Oct 23, 2017
At a time when media outlets from around the state and country were covering the wildfires in Sonoma County, KBBF emerged as the only radio station providing live information 24/7 in Spanish. Listeners not only heard breaking news about the fires, containment, and evacuations, but also more in-depth information and interviews from people on the front lines and impacted areas.
Volunteers began researching, translating, and relaying vital stories on the air. Alicia Sanchez, President of KBBF’s Board of Directors, shared, “We were live from Monday [October 9th], when this tragedy happened.” This coverage was made even more necessary when cell phone towers were down and power was out.
As people were displaced from their homes and seeking shelter and other resources, KBBF volunteers transitioned into reporting stories with the people and places making a difference. Reporters interviewed the Mexican Consulate,Congressman Jared Huffman, representatives of CALFIRE, Napa County Supervisor Belia Ramos, Sonoma County representatives, and officials at shelters and service centers.
In turn, the station fielded calls and questions from thousands of community members. They shared their experiences, described conditions in their areas, and asked how to get help.
During this time of crisis, it has been key that KBBF share news about relief services and resources of particular importance to the area’s vulnerable immigrant communities. Edgar Avila, the station’s Director of Programming, described how “People are afraid to go to Red Cross shelters because they are afraid they will be deported. We’re trying to get help to people who are afraid…” In addition, KBBF sought out information supporting people in the LGBT community and featured coverage in Mixteco, an indigenous language of southern Mexico spoken by many people in Sonoma County.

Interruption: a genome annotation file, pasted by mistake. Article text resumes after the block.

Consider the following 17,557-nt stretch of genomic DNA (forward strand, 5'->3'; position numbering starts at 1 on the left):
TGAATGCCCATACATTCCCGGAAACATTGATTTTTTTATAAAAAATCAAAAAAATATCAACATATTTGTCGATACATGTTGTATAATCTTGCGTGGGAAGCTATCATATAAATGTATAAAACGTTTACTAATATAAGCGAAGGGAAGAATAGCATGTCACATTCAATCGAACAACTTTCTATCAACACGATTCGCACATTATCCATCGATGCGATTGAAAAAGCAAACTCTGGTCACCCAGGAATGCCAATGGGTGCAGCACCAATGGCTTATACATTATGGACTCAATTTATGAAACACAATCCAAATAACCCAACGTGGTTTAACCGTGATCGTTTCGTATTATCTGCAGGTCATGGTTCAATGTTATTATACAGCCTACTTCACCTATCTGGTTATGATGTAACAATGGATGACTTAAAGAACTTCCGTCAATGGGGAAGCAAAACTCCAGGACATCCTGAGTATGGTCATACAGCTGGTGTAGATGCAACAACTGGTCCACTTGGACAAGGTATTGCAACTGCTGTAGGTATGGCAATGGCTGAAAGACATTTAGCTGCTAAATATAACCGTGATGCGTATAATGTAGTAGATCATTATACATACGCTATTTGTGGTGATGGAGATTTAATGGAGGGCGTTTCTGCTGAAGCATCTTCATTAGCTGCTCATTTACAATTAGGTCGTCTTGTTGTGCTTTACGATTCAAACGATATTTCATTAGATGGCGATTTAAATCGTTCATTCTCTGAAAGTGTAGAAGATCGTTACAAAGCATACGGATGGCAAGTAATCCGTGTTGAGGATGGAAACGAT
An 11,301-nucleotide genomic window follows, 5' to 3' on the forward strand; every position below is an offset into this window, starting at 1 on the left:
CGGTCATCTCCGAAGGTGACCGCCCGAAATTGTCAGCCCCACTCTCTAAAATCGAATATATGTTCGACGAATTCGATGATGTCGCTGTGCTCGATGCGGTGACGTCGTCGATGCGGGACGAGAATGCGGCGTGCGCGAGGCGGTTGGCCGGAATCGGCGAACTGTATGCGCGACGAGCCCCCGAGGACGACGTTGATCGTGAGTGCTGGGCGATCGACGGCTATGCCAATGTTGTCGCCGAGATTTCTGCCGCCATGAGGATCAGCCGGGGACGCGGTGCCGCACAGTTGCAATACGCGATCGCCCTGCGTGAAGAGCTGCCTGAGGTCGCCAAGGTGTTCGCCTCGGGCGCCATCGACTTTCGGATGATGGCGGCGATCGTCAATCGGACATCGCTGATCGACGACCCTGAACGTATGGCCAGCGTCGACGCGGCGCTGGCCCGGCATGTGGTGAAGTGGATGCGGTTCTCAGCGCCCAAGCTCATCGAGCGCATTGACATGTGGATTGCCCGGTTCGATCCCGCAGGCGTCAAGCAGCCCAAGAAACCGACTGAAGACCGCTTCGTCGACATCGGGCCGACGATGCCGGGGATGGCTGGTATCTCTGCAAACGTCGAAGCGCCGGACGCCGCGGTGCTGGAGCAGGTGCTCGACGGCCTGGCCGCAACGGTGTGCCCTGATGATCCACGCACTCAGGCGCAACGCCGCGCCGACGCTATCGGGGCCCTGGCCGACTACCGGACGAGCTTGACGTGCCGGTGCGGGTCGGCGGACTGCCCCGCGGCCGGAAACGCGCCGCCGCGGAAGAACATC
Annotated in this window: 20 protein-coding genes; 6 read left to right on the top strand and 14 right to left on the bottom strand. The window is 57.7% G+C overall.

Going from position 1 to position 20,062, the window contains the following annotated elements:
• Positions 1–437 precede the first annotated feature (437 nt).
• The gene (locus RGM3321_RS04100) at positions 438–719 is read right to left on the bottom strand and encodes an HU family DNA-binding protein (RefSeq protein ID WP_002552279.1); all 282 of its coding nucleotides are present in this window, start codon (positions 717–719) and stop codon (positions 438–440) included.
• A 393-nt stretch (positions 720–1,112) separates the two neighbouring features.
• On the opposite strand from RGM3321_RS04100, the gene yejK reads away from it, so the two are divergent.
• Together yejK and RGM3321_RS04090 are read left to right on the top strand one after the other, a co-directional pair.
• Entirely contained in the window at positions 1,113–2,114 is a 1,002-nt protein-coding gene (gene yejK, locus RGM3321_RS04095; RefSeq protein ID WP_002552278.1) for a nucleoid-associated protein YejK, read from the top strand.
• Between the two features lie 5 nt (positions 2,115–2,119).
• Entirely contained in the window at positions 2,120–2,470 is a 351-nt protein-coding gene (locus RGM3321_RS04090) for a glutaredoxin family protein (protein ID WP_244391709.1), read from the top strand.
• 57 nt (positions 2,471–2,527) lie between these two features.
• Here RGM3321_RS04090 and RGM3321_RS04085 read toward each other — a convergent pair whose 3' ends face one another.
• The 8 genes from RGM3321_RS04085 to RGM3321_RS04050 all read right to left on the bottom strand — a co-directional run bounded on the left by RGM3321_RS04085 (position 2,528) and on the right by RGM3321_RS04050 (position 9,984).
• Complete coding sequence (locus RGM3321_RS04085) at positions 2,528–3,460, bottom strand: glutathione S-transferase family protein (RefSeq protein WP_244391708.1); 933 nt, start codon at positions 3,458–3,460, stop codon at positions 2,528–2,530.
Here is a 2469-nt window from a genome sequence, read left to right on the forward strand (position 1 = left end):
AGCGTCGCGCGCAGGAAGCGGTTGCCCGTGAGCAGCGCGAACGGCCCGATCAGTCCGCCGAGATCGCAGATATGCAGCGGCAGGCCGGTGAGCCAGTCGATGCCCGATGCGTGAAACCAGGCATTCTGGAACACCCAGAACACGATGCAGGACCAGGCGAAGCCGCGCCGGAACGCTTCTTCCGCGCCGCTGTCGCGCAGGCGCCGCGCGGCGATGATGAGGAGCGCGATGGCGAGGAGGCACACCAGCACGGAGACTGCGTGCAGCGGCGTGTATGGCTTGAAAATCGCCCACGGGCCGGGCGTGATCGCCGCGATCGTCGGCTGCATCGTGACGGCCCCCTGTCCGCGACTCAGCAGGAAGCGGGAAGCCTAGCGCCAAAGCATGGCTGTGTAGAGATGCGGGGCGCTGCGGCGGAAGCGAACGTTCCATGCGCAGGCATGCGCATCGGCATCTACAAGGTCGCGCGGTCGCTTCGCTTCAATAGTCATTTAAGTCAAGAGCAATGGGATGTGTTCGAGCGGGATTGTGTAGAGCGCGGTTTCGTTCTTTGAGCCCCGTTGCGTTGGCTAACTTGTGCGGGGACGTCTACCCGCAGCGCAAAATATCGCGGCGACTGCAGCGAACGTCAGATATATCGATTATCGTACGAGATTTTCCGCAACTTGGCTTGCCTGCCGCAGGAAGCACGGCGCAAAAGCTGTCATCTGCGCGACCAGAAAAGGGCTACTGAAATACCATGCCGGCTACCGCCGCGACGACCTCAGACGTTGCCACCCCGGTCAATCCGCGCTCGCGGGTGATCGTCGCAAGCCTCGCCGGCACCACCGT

The station offices at Corby Avenue in Santa Rosa also became a community resource. In an interview on October 17th, Sanchez urged everyone to come to the station to get their facemasks so as to reduce exposure to hazardous air conditions. She reminded them, “We also want to hear your stories. You can call and tell us your stories, what you are feeling – and it will help the people so much.” When people responded to her call for comments, some told her that KBBF was the only place they felt they could go and be safe.
One ray of hope in the wake of so much tragedy is the launching of UndocuFund for Fire Relief in Sonoma County. Formed by a coalition of immigrant service providers and advocates, the UndocuFund will provide direct assistance to undocumented victims of the Northern California fires who lost their homes, belongings, and livelihoods. The California Wellness Foundation will match the first 50,000 dollars in donations, all of which go to the victims. The fund’s partners will cover all administrative costs.
Sanchez has been moved by how the station’s volunteers and listeners became resources for one another during a time of crisis. She shared, “I am amazed at the level of love that this community shows for each other. The community has come together and together we are going to give each other hope and strength to conquer this.”
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